Albrechtsen leaves a lasting legacy

Paul Albrechtsen
Paul Albrechtsen was named to the Order of Canada in 2017.

WINNIPEG, Man. – The trucking industry lost one of its pioneers July 7, but more importantly, the world lost a man who dedicated his life to helping others.

A philanthropist who donated to several causes over the years, Paul Albrechtsen was 88 years old when he passed.

Trucking was seemingly always in the cards for Albrechtsen since immigrating to Canada from Denmark in 1954, and he knew how to play the hand he was dealt.

Having completed his apprenticeship as a diesel mechanic before departing for Canada, Albrechtsen arrived on the shores of Halifax, where he hopped on a train heading west to Winnipeg. He found employment in Virden, Man., as a mechanic, which was the launch of a lengthy career in trucking.

Albrechtsen’s skill as a mechanic was the catalyst that helped a young, eager entrepreneur get noticed during his early years in the industry by an oil company executive. While in Virden, Albrechtsen sent the oil worker for coffee after the executive had cut a hole in the radiator of his truck. With the parts to fix his truck only available in Toronto, Albrechtsen was able to repair the radiator well enough to enable the man to continue his duties and head home. The executive was so impressed by Albrechtsen’s handy work that he offered him a job on the spot.

It was then that Albrechtsen purchased a truck and hauled water to the drilling rigs, all while continuing his obligations as a mechanic.

To balance all of his responsibilities, Albrechtsen slept in his tool shack so he could take care of the rigs, haul water, and repair trucks.

This hard-working spirit was evident long before coming to Canada. In his home country, Albrechtsen used to raise rabbits for food during the Second World War. He would also fix up old motorcycles to sell while attending school and learning his trade.

In addition to the many who will miss Albrechtsen, he leaves behind a successful Manitoba trucking company that will also miss his leadership – Paul’s Hauling, which he established in 1957.

After only two years in business, the carrier boasted a fleet of eight trucks, hauling crude oil and salt water for the petroleum industry.

Located first in Brandon, Man., Paul’s Hauling moved to Winnipeg in 1961, where a terminal was constructed on the Oak Point Highway. Today, the company also has locations in Saskatchewan and Ontario.

Even for those who did not know him well, Albrechtsen made an impression in the trucking industry.

“I can suggest that Paul’s legacy is broad, lengthy, and ongoing,” said Terry Shaw, executive director of the Manitoba Trucking Association (MTA).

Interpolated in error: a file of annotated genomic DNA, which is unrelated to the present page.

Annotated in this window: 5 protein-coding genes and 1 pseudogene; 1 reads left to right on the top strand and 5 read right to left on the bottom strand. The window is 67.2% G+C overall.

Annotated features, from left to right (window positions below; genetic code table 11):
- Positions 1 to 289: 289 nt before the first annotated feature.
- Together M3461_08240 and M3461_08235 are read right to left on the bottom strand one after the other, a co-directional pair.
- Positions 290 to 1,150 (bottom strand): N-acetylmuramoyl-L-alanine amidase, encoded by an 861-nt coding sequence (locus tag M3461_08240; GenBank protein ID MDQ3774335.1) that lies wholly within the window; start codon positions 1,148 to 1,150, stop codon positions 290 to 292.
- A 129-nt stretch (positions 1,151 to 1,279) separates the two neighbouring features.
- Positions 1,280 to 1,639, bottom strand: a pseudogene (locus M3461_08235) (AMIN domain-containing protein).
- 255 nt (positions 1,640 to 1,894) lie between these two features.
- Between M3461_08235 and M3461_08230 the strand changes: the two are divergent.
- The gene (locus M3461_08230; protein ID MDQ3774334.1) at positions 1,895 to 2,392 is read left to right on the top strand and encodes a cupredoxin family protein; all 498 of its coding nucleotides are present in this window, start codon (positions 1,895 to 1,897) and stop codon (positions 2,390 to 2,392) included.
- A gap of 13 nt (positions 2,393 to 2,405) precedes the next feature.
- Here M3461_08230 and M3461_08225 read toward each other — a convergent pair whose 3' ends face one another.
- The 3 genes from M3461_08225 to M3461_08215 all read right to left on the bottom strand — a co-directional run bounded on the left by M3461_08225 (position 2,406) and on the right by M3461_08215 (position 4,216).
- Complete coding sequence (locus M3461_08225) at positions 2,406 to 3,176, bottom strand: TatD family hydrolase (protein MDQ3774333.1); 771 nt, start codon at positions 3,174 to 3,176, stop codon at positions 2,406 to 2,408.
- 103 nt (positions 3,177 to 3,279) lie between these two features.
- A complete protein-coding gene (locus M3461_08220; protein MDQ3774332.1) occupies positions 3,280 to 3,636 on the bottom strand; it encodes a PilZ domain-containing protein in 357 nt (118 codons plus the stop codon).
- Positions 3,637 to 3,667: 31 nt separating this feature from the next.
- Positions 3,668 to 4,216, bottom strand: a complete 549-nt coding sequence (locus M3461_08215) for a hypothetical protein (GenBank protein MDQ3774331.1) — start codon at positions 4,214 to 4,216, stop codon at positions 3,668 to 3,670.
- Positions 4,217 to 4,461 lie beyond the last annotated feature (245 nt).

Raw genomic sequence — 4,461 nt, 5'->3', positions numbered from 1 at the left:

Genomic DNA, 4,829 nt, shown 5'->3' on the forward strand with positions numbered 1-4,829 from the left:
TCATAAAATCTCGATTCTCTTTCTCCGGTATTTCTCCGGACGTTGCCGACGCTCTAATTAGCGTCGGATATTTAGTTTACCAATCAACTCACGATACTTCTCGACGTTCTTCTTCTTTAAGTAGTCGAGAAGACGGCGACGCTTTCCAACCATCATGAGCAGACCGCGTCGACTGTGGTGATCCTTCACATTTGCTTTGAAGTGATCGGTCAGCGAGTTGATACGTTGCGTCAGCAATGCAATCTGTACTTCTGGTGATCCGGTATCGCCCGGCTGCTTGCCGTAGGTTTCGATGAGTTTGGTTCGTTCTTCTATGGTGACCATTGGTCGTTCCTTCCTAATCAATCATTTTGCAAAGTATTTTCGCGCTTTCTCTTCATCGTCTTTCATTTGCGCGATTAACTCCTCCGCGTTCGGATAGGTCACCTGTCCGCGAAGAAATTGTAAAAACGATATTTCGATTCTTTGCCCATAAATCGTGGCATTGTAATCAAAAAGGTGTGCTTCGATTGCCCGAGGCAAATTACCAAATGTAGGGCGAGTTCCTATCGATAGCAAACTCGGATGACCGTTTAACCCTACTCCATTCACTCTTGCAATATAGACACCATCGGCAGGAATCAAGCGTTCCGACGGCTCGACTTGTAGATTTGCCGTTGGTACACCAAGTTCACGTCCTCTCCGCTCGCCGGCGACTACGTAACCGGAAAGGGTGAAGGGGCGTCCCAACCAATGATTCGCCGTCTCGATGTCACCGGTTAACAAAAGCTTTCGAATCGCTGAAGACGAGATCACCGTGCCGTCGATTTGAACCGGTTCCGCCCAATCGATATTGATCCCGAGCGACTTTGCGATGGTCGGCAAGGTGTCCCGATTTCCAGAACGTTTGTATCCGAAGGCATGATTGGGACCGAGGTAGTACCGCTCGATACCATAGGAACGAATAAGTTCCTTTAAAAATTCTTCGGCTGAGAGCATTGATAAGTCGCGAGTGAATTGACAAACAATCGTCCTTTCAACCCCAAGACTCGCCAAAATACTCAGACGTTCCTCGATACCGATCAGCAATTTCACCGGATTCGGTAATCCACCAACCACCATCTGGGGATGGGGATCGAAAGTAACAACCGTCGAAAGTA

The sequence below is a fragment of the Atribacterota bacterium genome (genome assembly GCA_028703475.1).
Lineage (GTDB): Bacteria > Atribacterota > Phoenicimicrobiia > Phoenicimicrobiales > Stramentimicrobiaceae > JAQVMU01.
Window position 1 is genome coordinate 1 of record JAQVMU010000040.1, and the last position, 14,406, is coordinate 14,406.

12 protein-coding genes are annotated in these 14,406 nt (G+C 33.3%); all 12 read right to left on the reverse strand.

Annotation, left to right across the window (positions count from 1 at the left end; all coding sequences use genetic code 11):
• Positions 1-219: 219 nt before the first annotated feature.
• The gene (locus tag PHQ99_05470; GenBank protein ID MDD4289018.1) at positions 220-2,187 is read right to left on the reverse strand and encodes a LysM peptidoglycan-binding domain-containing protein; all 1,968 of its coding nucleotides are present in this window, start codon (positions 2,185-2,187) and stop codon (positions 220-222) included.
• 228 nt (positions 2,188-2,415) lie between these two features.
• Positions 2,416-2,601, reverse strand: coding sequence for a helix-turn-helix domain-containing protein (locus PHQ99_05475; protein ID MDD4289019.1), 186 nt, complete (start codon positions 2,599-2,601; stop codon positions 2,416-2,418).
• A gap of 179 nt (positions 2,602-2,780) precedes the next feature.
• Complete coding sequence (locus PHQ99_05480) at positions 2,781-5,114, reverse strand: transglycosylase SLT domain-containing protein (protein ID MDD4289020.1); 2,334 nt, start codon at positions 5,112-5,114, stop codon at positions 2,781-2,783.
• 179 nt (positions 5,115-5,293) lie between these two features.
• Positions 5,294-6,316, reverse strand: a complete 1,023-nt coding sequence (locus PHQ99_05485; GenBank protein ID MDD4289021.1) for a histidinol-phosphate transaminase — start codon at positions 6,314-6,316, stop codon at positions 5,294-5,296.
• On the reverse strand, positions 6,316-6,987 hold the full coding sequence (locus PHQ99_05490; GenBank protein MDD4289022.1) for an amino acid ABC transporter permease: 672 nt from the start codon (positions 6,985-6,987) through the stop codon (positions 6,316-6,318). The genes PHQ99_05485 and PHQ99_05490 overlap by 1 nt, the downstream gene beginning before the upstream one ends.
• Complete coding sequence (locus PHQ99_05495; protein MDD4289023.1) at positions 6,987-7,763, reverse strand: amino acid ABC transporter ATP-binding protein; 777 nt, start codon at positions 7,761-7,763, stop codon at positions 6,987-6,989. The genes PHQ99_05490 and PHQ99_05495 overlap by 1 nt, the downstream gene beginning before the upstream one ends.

Paul’s Hauling has been a member of the MTA for decades, and in 2014 was named the Omnitracs/MTA Distinguished Member.

Albrechtsen’s son, John Erik, is the current MTA president and sits on the Canadian Trucking Association’s board and executive branch.

For all of Albrechtsen’s achievements in the trucking industry, it pales in comparison to what he had done to help others throughout the course of his life.

Donating millions of dollars to numerous charities and organizations over the years, those that reaped the benefit of his kindness included the Health Sciences Centre, Cancer Care Manitoba, The Reh-Fit Centre, Riverview Health Centre, and St. Boniface Hospital.

“Mr. Albrechtsen was a visionary donor and a special friend to the St. Boniface Hospital Foundation,” said Jessica Miller, director of communications for the foundation. “His generosity transformed cardiac research and care at St. Boniface Hospital.”

In 2015, Albrechtsen donated $5 million to the hospital, which established the Paul Albrechtsen Cardiac Research Fund. That same year, the hospital renamed its research center the Albrechtsen Research Centre.

In all, Albrechtsen donated $7 million to the hospital foundation.

Albrechtsen’s impact does not stop there.

The Paul Albrechtsen Scholarship Fund allots more than $905,000 to be awarded to the families of Paul’s Hauling employees for their children to pursue post-secondary education. In total, 339 annual scholarships have been issued since the program’s inception 15 years ago. Employees contribute to the fund every month, along with what Albrechtsen donated annually.

Albrechtsen was known as a people person. As his family stated in his obituary, he “loved to talk to anyone interesting from all walks of life and he had a great sense of humor, including the ability to laugh at himself.”

Adding to his many accolades, Albrechtsen was named to the Order of Canada in 2017.

Married twice, Albrechtsen had four children – John Erik, Leanne, Christopher, and Robert – with his first wife, Peggy Anderson, who he wed in 1956. Having established Paul’s Hauling, he eventually moved his company and family from Brandon to Winnipeg.

He married his second wife, Mary Lou Ranson, in 1981 and had two children, Scott and David.

There was a celebration of Albrechtsen’s life at the sizable RBC Convention Centre in downtown Winnipeg, an indication of just how many people the trucking pioneer and philanthropist influenced during his career.

As his family says, “He leaves behind an enormous circle of family and friends who will miss his presence immensely.”

Derek Clouthier

A university graduate with a degree in English, I have worked in the media and trucking industries as a writer, editor, and now as western bureau chief of Today's Trucking and I have several years of management experience in journalism, as well as hospitality, but am first and foremost a writer, both professionally and in my personal life, having completed two fiction novels.

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